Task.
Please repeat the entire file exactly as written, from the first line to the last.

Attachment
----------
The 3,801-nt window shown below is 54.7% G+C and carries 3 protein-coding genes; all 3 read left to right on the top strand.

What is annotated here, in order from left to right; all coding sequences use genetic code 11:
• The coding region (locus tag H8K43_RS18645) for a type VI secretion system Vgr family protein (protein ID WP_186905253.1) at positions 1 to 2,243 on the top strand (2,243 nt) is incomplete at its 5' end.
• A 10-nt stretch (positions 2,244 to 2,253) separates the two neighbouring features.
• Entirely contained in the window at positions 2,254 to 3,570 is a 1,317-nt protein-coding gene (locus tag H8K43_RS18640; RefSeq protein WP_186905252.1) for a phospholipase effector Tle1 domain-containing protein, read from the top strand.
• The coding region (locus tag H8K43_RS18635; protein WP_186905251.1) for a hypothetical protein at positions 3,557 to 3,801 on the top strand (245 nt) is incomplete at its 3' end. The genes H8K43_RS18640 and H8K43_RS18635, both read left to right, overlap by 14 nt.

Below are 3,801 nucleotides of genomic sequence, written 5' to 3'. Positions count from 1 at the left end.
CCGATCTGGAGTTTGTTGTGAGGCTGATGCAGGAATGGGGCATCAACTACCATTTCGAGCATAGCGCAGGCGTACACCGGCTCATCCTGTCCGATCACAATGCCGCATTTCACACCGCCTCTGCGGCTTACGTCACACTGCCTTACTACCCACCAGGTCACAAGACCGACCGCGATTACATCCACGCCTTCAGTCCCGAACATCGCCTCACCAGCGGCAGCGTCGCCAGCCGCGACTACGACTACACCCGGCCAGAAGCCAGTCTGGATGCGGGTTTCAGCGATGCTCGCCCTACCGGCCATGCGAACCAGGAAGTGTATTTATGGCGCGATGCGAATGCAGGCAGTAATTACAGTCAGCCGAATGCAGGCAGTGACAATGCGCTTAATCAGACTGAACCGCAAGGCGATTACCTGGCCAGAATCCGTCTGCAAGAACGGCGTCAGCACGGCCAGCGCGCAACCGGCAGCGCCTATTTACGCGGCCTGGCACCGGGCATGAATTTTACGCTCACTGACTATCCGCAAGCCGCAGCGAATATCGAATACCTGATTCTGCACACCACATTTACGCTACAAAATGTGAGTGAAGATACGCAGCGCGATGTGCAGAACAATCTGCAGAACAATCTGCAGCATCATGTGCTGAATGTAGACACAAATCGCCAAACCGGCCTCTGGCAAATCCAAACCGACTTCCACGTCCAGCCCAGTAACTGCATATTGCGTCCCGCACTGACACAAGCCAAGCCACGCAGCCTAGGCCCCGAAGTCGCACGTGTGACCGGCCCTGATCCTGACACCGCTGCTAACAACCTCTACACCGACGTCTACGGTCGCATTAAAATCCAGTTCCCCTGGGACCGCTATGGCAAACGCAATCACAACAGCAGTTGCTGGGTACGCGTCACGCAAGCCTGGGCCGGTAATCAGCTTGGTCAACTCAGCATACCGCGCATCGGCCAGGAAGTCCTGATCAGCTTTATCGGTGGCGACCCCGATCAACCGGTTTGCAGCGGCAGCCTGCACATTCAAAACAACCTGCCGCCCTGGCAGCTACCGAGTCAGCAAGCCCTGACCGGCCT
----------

The 3,801-nt window shown below is 54.7% G+C and carries 3 protein-coding genes; all 3 read left to right on the top strand.

What is annotated here, in order from left to right; all coding sequences use genetic code 11:
• The coding region (locus tag H8K43_RS18645) for a type VI secretion system Vgr family protein (protein ID WP_186905253.1) at positions 1 to 2,243 on the top strand (2,243 nt) is incomplete at its 5' end.
• A 10-nt stretch (positions 2,244 to 2,253) separates the two neighbouring features.
• Entirely contained in the window at positions 2,254 to 3,570 is a 1,317-nt protein-coding gene (locus tag H8K43_RS18640; RefSeq protein WP_186905252.1) for a phospholipase effector Tle1 domain-containing protein, read from the top strand.
• The coding region (locus tag H8K43_RS18635; protein WP_186905251.1) for a hypothetical protein at positions 3,557 to 3,801 on the top strand (245 nt) is incomplete at its 3' end. The genes H8K43_RS18640 and H8K43_RS18635, both read left to right, overlap by 14 nt.

Below are 3,801 nucleotides of genomic sequence, written 5' to 3'. Positions count from 1 at the left end.
CCGATCTGGAGTTTGTTGTGAGGCTGATGCAGGAATGGGGCATCAACTACCATTTCGAGCATAGCGCAGGCGTACACCGGCTCATCCTGTCCGATCACAATGCCGCATTTCACACCGCCTCTGCGGCTTACGTCACACTGCCTTACTACCCACCAGGTCACAAGACCGACCGCGATTACATCCACGCCTTCAGTCCCGAACATCGCCTCACCAGCGGCAGCGTCGCCAGCCGCGACTACGACTACACCCGGCCAGAAGCCAGTCTGGATGCGGGTTTCAGCGATGCTCGCCCTACCGGCCATGCGAACCAGGAAGTGTATTTATGGCGCGATGCGAATGCAGGCAGTAATTACAGTCAGCCGAATGCAGGCAGTGACAATGCGCTTAATCAGACTGAACCGCAAGGCGATTACCTGGCCAGAATCCGTCTGCAAGAACGGCGTCAGCACGGCCAGCGCGCAACCGGCAGCGCCTATTTACGCGGCCTGGCACCGGGCATGAATTTTACGCTCACTGACTATCCGCAAGCCGCAGCGAATATCGAATACCTGATTCTGCACACCACATTTACGCTACAAAATGTGAGTGAAGATACGCAGCGCGATGTGCAGAACAATCTGCAGAACAATCTGCAGCATCATGTGCTGAATGTAGACACAAATCGCCAAACCGGCCTCTGGCAAATCCAAACCGACTTCCACGTCCAGCCCAGTAACTGCATATTGCGTCCCGCACTGACACAAGCCAAGCCACGCAGCCTAGGCCCCGAAGTCGCACGTGTGACCGGCCCTGATCCTGACACCGCTGCTAACAACCTCTACACCGACGTCTACGGTCGCATTAAAATCCAGTTCCCCTGGGACCGCTATGGCAAACGCAATCACAACAGCAGTTGCTGGGTACGCGTCACGCAAGCCTGGGCCGGTAATCAGCTTGGTCAACTCAGCATACCGCGCATCGGCCAGGAAGTCCTGATCAGCTTTATCGGTGGCGACCCCGATCAACCGGTTTGCAGCGGCAGCCTGCACATTCAAAACAACCTGCCGCCCTGGCAGCTACCGAGTCAGCAAGCCCTGACCGGCCT